How a girl named 'Unwanted' became sought-after!

How a girl named 'Unwanted' became sought-after!
Vendaam, who completed her B Tech degree, has been recruited by a private Japanese firm with an annual salary of Rs 22 lakh.
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Chennai: Tamil Nadu has to catch up with neighbouring Kerala on several social parameters, including its attitude to the girl child. Infanticides are still rife in certain pockets of the Tamil Nadu and as in the case of North Indian society, the birth of a girl is regretted.

A girl, who was born as the fourth daughter of farm workers Ashokan-Gauri at Narayanapuram in Thiruvallur district of Tamil Nadu, was named Vendaam, meaning 'no' or 'no need' in Tamil. (In North India too girls are literally named with names similar to Vendam's.)

Ashokan and Gauri were expecting the birth of a boy child after three daughters. But when the fourth child also turned out to be a girl, the disillusioned parents named her Vendaam, showing their dislike in the name itself.

However, destiny had other plans for the little girl and the child is now the pride of her whole village. Vendaam, who completed her B Tech degree, has been recruited by a private Japanese firm with an annual salary of Rs 22 lakh.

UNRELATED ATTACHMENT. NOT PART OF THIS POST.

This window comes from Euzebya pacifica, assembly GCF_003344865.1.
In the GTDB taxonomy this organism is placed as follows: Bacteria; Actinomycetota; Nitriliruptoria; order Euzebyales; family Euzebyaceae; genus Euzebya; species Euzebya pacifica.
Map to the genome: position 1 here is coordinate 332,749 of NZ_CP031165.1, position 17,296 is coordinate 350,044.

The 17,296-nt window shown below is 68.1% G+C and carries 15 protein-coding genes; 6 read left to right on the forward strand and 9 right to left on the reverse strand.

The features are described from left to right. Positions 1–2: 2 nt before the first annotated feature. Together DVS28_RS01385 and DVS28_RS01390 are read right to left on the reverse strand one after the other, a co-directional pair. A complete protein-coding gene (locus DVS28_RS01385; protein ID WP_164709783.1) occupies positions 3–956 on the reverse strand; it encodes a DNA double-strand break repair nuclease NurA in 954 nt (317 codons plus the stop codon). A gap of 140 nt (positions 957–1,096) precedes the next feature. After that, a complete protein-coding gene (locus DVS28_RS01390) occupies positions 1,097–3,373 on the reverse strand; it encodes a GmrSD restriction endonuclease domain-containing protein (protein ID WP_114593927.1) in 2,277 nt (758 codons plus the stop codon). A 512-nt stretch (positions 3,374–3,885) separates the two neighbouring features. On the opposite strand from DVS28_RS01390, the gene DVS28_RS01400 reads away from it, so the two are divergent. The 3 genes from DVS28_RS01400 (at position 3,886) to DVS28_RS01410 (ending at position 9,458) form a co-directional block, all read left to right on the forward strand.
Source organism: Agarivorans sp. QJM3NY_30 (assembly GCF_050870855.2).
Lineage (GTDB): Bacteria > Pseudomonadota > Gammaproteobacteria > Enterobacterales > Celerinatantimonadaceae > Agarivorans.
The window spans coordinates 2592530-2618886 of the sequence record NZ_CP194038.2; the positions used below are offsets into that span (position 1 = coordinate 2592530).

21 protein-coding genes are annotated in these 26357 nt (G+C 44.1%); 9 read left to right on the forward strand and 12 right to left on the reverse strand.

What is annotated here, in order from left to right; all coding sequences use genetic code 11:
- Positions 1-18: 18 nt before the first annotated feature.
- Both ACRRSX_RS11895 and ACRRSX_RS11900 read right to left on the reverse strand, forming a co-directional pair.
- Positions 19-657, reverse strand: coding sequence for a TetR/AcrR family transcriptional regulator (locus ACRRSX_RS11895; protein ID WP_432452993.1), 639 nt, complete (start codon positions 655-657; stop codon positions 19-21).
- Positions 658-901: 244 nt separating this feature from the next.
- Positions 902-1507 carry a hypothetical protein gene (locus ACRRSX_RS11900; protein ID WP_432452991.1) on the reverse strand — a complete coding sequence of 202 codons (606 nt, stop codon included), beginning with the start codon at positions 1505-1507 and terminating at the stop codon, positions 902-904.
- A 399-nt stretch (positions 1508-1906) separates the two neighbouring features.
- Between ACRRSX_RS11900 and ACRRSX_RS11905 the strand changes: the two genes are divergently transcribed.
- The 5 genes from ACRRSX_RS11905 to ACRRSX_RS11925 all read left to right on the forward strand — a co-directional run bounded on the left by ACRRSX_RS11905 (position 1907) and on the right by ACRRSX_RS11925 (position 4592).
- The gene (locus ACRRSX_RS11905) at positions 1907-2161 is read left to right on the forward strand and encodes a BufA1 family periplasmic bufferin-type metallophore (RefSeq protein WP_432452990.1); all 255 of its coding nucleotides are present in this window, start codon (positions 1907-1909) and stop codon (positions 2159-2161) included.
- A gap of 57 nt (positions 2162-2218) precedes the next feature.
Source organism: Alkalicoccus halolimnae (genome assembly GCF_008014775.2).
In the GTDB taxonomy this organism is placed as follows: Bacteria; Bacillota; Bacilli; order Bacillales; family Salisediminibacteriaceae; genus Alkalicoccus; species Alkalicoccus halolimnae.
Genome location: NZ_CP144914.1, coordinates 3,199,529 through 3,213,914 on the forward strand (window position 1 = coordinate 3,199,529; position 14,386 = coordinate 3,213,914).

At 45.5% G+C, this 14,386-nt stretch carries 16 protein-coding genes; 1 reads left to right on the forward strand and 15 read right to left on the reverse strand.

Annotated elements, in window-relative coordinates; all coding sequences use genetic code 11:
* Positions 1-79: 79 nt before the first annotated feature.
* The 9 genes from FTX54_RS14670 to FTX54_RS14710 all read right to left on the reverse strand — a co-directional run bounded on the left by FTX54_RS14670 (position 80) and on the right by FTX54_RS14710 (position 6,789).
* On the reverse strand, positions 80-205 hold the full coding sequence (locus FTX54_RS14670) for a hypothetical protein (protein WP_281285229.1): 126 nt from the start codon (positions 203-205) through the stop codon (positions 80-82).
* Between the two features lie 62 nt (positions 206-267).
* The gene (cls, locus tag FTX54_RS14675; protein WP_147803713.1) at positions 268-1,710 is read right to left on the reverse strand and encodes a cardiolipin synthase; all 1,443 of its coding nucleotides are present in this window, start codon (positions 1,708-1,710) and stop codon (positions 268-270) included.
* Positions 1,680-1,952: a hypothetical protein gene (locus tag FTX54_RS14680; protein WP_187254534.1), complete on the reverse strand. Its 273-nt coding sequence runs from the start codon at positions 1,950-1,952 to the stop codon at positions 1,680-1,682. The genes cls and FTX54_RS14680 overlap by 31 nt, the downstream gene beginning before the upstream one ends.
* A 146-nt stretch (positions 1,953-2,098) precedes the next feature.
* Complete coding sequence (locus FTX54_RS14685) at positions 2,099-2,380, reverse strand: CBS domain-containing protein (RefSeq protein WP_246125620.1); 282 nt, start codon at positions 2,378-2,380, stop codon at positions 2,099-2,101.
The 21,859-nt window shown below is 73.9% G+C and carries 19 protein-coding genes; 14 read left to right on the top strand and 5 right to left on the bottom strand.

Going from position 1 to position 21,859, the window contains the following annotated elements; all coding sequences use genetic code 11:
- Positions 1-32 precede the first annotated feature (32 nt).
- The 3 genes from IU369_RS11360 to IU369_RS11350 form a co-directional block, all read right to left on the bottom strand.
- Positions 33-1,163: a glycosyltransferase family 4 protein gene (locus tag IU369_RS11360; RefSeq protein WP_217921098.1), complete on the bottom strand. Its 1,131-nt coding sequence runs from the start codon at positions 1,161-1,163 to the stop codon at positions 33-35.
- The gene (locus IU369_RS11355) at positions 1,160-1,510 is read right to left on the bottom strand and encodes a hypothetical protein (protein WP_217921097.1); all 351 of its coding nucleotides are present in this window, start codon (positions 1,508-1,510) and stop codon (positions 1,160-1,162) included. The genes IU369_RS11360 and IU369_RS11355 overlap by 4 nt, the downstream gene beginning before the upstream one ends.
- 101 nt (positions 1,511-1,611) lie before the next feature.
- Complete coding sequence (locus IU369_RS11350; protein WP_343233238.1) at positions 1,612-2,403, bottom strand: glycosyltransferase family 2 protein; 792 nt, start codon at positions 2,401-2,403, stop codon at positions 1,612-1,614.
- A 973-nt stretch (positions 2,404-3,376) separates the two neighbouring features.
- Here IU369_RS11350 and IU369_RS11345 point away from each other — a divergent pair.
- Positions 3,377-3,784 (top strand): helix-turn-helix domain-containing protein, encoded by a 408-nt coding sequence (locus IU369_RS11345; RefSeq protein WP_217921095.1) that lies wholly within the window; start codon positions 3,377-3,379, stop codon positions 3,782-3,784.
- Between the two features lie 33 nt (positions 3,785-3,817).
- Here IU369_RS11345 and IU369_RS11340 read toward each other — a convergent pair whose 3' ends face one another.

The Thiruvallur collector has named Vendaam as the brand ambassador for the girl children's welfare.

However, Vendaam's family members said that they never showed any dislike towards the child, unlike her name denotes. It was as per Vendaam's wishes she was allowed to pursue Electronics and Communications Engineering. As Vendaam learned the Japanese language too, she got the coveted job via campus recruitment.

Ashokan is proud of his daughter."We need our dear daughter. Girl children are not a burden, but a blessing," he said as he wiped tears of joy off his face.

However, Vendaam said that her name had put her through some bitter experiences. She was always taunted by her fellow students at the school. When her agony grew, Ashokan tried to get her name changed but as he did not have the time to run after the numerous procedures, he abandoned the attempt.

But the little girl soon realised that there wasn't much in a name. She then quit worrying about it and concentrated on her studies. Vendaam said that she harboured no ill feelings towards her parents because of the name. "They only have love towards me, then and now. Other people’s taunts and the complaints by elders in the family pressurised them to name me so," Vendaam said.

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